Should We Let Our Teens Toast the Holidays?


drunk teensWhile you're guzzling spiked eggnog or sipping Champagne this holiday season, what is your teenager going to be drinking? It's a question that you may want to ask yourself before the bubbly starts pouring.

I grew up never being allowed a drop of alcohol under my parents' roof until I reached the age of 21 (i.e., or until I went off to college and my parents no longer had control). But with my younger sister, my mom was a little more flexible, and has long been allowed the occasional bubbles on special occasions, such as weddings and Christmas.

Other than the obvious "younger sibling has it easy" issue, there hasn't been any real reason for concern. I highly doubt that the few sips that she did have when she was 15 at our aunt's wedding lurched her into a downward spiral of alcoholism.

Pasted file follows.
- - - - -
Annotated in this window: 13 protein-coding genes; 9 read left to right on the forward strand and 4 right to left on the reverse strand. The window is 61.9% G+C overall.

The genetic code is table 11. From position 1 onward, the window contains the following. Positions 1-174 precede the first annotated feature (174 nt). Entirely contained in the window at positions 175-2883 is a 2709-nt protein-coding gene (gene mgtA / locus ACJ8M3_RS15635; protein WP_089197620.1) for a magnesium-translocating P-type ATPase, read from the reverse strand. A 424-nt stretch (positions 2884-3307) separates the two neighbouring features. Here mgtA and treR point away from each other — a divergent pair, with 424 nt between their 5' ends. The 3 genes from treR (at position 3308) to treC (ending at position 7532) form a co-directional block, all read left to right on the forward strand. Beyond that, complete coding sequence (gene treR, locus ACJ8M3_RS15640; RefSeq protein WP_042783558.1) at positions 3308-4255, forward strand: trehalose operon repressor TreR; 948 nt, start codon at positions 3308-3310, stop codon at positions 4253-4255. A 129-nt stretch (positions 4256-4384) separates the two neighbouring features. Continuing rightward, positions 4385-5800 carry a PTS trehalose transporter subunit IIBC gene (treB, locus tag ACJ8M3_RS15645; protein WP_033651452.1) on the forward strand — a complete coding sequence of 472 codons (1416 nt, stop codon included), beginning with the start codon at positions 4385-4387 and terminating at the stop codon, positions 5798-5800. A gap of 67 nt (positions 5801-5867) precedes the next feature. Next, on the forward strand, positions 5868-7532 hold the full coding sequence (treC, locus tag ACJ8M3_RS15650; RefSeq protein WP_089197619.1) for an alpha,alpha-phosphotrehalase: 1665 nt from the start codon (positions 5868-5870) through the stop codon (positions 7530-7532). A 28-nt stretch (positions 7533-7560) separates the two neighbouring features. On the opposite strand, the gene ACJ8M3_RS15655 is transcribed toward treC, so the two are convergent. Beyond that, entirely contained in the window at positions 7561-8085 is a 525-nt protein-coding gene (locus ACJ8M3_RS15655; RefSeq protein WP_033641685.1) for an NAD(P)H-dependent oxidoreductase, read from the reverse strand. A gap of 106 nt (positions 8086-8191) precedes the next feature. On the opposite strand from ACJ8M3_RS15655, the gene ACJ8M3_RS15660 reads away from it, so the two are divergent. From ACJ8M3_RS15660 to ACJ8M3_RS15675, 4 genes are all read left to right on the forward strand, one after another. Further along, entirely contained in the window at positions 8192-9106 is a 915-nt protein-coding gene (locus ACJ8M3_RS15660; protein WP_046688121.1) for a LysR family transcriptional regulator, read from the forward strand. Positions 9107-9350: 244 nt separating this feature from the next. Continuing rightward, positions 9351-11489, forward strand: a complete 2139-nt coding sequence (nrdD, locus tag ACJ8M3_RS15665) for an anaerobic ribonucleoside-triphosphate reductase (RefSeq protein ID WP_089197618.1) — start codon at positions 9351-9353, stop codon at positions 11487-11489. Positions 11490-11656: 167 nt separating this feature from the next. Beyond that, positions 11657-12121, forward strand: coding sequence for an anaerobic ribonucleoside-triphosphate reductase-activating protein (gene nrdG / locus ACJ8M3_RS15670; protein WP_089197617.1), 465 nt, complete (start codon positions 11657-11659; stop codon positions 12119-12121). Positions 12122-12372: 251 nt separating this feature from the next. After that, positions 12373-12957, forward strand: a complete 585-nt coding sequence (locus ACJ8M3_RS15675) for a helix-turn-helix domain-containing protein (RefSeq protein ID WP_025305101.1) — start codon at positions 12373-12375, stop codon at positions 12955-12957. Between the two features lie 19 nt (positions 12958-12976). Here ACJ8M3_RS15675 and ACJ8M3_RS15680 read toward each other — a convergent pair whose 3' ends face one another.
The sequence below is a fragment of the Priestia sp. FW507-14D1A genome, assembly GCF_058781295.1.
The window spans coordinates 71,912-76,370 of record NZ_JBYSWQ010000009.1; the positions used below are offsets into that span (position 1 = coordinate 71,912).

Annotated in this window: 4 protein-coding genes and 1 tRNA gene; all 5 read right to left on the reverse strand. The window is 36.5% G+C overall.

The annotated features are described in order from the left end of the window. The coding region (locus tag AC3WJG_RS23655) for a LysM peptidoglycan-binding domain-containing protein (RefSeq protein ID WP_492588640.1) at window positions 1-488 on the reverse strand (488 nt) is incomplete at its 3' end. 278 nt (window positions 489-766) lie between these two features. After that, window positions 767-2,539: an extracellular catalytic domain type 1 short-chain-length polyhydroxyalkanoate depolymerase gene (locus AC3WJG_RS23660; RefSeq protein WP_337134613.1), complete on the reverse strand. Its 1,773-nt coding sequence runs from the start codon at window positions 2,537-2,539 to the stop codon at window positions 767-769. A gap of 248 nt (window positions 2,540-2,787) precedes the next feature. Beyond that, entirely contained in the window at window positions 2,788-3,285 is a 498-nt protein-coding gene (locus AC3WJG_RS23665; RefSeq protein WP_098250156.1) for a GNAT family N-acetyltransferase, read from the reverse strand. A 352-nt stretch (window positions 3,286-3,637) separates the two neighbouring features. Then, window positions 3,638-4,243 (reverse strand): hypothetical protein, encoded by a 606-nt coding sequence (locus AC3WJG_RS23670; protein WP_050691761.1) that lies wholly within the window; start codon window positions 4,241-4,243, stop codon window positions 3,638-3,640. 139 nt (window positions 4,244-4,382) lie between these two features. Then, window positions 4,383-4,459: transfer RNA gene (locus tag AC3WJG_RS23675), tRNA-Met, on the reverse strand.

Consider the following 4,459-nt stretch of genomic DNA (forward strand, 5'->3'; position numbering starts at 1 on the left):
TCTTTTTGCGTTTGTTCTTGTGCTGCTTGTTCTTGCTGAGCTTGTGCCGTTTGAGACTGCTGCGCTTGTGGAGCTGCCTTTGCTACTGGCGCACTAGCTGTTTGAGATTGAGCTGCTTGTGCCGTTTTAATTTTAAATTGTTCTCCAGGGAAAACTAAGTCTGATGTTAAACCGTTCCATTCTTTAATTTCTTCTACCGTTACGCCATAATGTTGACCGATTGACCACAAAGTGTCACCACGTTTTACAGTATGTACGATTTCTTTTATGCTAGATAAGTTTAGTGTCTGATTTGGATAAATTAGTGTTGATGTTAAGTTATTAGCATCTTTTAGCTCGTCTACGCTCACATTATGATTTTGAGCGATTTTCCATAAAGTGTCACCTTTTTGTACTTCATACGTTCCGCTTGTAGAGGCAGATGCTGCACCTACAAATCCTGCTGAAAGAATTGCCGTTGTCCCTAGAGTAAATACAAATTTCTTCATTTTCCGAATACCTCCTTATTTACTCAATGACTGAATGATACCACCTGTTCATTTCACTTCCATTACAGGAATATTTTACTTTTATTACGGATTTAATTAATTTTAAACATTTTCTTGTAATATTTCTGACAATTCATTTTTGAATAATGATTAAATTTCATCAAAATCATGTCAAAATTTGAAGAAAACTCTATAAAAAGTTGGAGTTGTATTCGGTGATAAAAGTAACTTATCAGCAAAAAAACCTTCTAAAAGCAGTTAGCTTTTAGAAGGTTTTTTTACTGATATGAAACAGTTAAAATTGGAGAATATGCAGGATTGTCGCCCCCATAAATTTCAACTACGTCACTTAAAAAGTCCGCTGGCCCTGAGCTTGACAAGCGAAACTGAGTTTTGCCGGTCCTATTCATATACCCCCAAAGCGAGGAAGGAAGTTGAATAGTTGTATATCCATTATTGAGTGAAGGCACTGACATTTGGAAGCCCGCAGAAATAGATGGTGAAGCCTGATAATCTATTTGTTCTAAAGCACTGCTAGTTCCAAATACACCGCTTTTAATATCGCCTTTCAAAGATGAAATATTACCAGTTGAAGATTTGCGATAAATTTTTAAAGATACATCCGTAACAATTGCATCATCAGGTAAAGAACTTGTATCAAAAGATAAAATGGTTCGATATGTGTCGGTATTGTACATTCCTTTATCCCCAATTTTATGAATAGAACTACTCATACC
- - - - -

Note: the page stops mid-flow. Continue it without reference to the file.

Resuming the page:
I understand why parents would have a strict no alcohol policy in their home -- for fear that they'll be uncorking that metaphorical bottle forever. And yes, that would be a horrible responsibility hanging over your head, but the truth is, they're teenagers -- if they really want to drink, they will do so, with or without your permission.

You have to take a good look at your teen and gauge which is the best method for your family. If you prefer the "When in Rome" type of lifestyle, then have a glass of wine at dinner. If not, don't. As bent out of shape as some parents get about the whole "drinking under parent supervision thing," it's really not that big of a deal.